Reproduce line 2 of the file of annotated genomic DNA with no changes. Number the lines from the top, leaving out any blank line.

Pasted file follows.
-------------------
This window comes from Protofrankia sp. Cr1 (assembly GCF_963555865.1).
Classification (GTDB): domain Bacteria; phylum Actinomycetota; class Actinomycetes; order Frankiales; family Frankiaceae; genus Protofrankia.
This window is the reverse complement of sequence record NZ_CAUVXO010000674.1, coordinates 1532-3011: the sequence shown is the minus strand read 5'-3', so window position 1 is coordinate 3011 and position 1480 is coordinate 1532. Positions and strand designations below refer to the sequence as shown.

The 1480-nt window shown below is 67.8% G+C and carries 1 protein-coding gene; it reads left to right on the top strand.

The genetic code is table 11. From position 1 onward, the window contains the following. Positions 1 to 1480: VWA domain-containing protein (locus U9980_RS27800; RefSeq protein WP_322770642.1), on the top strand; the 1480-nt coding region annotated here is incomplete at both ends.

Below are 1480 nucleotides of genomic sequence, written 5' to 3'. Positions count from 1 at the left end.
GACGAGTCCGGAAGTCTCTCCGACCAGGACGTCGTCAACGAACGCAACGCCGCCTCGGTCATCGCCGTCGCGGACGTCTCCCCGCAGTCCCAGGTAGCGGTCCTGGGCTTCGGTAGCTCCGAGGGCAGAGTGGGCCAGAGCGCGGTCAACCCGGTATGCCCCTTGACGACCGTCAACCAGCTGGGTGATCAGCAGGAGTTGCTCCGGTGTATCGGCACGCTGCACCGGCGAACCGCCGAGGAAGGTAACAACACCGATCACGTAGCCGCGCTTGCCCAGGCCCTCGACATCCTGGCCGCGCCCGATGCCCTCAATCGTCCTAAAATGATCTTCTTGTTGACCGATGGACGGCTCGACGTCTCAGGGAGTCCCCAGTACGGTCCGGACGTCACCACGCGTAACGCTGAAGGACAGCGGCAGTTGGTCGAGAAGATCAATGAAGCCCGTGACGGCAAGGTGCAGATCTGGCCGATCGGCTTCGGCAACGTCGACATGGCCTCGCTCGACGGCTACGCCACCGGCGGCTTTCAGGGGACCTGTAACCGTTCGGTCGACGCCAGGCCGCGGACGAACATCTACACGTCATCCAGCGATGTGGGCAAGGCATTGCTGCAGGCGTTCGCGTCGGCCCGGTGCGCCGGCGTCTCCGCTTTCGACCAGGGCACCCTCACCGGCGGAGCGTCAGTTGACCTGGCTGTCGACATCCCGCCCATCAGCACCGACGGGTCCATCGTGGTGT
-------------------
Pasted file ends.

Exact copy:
Classification (GTDB): domain Bacteria; phylum Actinomycetota; class Actinomycetes; order Frankiales; family Frankiaceae; genus Protofrankia.